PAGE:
From the Early Medieval Period to the Song Dynasty
9:00 am – 10:45 am
- Organised by Béatrice L’Haridon
- Béatrice L’Haridon, Chair
- Béatrice L’Haridon, “Fan Ye’s Disquisitions and the Task of Discovering the Reason at Play in the Fall of the Eastern Han Dynasty”
- Hugo Dubois-Mouro, “Xi Zuochi’s Disquisition on the Inheritance by the Jin of the Han’s Rule 晉承漢統論, or Why do We Need a Han Dynastic Ancestry”
- Sebastian Eicher, “Judgements of the Fall of the Later Han Dynasty in the Disquisitions (lun 論) and Appraisals Found in Later Han Historiography”
- Bingwei Jia, “Song Scholars’ Conception of Historical Evolution as Seen through the Fall of the Eastern Han Dynasty: A Study of Han lun 漢論 of the Northern Song Dynasty”
From Jia Yi’s 賈誼 (c. 200–168 BC) Guo Qin lun 過秦論 (Disquisition finding fault with Qin), which was integrated in Sima Qian’s Shiji 史記 as the conclusion to the Basic Annals of Qin Shihuang, the genre of historical disquisition had a strong relationship with standard historiography, being potentially written and read as a synthetic lesson drawn from the preceding historical narrative or as an independent essay. These disquisitions are centred on historical figures, institutions or historical transformations. This panel aims to study the historical disquisition as a genre, and how it develops on the basis of or in the frame of historiography, from the early medieval period, which was a time of experimentation with this genre, to the Song dynasty, which saw a blossoming of the historical disquisitions. In order to highlight the importance of the disquisitions as a place for historical and philosophical reflection, we will focus on the theme of the institutions of the Eastern Han dynasty, their evolution, and ultimate failure, as it was dealt with by different authors of disquisitions.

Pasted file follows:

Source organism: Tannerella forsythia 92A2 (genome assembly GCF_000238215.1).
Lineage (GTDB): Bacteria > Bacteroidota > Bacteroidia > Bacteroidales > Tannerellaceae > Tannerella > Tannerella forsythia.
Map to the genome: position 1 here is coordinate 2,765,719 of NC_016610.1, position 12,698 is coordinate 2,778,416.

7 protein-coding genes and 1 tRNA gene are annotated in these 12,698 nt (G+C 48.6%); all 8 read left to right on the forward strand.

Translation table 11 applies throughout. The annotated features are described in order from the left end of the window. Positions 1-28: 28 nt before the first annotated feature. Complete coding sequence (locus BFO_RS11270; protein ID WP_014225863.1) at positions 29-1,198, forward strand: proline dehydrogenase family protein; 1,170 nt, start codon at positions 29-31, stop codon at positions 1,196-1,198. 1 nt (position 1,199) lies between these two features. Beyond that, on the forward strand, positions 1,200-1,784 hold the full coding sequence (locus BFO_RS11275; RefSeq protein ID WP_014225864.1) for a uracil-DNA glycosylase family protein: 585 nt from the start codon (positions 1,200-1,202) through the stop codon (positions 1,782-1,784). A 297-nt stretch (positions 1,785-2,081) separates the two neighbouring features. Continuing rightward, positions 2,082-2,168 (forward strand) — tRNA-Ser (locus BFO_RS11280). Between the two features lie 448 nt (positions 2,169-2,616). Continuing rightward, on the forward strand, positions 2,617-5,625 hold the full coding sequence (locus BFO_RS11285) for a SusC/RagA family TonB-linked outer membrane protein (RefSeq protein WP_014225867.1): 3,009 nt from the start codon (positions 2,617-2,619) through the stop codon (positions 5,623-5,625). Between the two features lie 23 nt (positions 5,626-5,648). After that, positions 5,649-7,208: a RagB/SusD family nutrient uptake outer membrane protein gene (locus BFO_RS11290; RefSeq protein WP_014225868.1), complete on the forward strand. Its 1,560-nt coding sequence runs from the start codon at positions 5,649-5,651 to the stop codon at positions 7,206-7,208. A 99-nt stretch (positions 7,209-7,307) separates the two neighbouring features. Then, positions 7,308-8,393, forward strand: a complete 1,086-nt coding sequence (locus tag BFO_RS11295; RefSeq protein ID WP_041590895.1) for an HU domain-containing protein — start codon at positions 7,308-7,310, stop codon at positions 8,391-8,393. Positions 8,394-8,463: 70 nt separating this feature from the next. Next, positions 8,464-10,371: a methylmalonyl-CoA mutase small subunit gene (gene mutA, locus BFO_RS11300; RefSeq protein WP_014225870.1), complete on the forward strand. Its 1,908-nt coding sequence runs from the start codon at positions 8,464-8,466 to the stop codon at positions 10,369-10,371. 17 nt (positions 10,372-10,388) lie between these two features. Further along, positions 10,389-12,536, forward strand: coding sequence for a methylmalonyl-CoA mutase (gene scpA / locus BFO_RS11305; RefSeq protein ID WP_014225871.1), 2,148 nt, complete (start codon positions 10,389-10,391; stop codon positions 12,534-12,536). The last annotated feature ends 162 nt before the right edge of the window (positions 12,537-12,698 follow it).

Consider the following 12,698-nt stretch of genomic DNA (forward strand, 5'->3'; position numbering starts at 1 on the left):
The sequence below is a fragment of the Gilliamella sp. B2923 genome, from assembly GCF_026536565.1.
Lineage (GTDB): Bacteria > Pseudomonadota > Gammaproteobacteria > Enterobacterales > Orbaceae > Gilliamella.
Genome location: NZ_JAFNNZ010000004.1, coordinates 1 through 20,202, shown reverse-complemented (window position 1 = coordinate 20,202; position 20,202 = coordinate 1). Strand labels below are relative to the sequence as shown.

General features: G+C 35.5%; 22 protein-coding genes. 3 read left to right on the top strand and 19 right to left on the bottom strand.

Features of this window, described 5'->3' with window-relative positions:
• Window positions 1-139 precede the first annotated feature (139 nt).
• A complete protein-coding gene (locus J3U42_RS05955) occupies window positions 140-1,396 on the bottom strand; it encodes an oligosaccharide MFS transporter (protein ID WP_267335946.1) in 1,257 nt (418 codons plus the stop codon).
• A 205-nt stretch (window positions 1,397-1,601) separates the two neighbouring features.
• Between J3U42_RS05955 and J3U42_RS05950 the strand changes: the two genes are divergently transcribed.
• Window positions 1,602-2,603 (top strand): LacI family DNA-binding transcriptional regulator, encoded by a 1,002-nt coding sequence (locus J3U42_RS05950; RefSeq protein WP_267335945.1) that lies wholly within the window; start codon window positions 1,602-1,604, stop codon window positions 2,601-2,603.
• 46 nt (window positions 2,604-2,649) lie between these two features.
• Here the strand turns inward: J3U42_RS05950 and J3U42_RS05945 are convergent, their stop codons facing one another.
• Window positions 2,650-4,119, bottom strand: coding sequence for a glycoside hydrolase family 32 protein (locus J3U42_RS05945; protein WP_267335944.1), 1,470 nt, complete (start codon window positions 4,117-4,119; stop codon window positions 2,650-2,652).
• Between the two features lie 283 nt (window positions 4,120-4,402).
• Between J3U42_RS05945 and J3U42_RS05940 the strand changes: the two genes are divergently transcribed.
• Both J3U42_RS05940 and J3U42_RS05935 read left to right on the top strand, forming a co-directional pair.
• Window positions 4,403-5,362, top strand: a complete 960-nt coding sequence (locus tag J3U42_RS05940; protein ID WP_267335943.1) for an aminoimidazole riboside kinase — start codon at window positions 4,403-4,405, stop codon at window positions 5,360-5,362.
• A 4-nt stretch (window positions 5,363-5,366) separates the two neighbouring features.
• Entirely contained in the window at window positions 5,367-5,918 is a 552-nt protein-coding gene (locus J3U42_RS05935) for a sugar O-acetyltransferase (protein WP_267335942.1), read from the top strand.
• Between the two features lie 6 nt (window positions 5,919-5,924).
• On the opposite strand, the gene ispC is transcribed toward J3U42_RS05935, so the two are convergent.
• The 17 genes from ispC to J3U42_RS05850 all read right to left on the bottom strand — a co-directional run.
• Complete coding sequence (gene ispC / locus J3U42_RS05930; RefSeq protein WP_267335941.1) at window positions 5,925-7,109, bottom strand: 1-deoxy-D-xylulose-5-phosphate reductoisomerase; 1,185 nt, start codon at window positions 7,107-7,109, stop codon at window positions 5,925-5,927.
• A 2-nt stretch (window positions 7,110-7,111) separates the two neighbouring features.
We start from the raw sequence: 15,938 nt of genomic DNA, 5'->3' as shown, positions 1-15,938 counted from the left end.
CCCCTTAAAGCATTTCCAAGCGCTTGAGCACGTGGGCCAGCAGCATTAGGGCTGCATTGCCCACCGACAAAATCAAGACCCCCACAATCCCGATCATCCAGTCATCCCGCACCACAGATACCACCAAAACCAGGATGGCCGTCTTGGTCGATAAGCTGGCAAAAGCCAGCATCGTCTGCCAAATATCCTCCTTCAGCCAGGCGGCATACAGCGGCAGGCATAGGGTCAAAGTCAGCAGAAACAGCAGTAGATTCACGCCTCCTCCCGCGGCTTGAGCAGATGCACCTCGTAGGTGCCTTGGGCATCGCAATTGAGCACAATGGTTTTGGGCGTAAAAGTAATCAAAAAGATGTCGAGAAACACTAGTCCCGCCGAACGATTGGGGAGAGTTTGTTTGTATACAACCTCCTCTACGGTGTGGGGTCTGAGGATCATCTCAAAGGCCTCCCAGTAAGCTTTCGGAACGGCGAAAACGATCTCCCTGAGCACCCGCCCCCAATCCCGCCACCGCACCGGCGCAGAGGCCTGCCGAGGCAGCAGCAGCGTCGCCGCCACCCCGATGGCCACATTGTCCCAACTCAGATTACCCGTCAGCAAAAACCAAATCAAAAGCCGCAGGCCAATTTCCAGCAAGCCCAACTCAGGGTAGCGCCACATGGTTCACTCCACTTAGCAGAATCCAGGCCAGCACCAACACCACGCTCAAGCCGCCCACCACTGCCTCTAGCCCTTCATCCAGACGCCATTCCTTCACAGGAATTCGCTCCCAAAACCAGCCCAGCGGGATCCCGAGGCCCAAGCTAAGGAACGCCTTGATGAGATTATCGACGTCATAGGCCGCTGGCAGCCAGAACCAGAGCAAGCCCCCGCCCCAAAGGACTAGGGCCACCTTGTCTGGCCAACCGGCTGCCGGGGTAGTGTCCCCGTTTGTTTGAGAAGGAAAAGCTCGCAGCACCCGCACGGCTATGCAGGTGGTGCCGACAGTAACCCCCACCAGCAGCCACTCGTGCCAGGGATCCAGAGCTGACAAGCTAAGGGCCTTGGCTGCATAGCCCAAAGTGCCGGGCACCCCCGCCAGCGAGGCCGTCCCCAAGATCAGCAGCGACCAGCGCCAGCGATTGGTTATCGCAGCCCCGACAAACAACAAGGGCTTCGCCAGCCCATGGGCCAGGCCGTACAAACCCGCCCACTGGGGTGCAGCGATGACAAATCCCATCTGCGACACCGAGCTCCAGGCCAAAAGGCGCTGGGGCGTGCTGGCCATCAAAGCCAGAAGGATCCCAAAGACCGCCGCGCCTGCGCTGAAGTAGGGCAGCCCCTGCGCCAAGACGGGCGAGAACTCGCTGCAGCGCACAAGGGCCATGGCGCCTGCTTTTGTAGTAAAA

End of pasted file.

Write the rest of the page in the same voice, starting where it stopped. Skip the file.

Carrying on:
Béatrice L’Haridon, Fan Ye’s Disquisitions and the Task of Discovering the Reason at Play in the Fall of the Eastern Han Dynasty